Date of Award
Women, Islam, Human rights
The UN General Assembly adopted the Convention to End All Discrimination against Women (CEDAW) in 1979 and it is currently the 2nd most ratified human rights convention after the Convention on the Rights of the Child. However critics argue that many of the states that ratified CEDAW continue to discriminate against women and girls. The region of the world where critics seem to focus much of their attention on is the Middle East and North Africa (MENA). Islam and the implementation of sharia law are often cited as the sources of discrimination against Arab women. However is this a fair assessment of the Arab people and their culture? This research project will examine the question, how has the Convention to Eliminate All forms of Discrimination Against Women impacted the rights of Muslim women? The research project identifies four case studies - Sudan, Morocco, Jordan, and Saudi Arabia – will assess how CEDAW has impacted the change in women’s political and social rights in each state.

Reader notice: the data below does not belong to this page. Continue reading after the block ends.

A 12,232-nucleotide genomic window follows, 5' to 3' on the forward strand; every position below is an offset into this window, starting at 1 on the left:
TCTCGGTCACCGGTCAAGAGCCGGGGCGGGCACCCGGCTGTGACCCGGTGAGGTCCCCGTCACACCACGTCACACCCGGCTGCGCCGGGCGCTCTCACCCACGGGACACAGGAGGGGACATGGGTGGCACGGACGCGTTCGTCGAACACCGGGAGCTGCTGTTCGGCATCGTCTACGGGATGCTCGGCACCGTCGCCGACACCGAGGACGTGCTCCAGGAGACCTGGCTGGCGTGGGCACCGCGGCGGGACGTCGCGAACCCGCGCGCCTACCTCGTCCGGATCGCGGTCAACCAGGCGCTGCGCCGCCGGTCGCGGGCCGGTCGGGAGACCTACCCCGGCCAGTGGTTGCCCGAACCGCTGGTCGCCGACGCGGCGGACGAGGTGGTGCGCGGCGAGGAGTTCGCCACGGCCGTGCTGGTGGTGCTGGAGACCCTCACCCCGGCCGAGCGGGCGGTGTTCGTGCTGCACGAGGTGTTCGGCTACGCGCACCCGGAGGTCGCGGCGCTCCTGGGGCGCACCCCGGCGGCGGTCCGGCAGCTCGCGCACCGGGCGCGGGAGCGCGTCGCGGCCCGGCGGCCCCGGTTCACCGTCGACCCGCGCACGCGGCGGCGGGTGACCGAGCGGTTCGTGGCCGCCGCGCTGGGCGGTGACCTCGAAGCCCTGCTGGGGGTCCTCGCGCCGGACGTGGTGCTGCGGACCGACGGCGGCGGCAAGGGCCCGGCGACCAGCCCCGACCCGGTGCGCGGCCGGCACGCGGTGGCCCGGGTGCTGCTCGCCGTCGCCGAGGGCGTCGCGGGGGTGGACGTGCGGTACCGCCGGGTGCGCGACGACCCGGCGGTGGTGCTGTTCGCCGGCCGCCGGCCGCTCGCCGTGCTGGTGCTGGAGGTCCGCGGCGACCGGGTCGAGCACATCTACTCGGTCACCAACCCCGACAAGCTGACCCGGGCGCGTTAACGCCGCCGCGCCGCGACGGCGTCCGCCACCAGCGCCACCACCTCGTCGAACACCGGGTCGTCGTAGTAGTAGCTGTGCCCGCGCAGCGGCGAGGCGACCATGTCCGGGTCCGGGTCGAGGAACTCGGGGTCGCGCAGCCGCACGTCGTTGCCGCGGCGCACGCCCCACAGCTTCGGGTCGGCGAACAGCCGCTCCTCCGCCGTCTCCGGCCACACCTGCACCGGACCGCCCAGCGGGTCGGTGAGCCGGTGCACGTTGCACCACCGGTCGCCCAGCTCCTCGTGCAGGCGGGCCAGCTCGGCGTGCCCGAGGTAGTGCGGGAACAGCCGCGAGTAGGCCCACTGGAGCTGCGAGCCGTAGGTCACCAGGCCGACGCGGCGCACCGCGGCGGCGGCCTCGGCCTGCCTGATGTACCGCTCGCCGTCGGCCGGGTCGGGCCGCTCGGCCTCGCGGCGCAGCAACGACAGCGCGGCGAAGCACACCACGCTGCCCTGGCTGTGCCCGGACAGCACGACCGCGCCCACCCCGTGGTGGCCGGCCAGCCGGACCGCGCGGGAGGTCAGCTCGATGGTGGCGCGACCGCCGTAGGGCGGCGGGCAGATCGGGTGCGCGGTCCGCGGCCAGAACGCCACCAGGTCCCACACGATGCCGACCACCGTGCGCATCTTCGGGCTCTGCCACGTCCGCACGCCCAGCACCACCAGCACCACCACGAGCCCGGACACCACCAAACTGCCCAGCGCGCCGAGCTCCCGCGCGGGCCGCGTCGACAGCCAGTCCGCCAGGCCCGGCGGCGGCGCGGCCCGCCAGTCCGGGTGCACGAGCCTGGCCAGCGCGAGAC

Mariappuram, Rosann, "Outcomes of the Convention on the Elimination of All Forms of Discrimination Against Women (CEDAW) in the Arab World" (2015). CUNY Academic Works.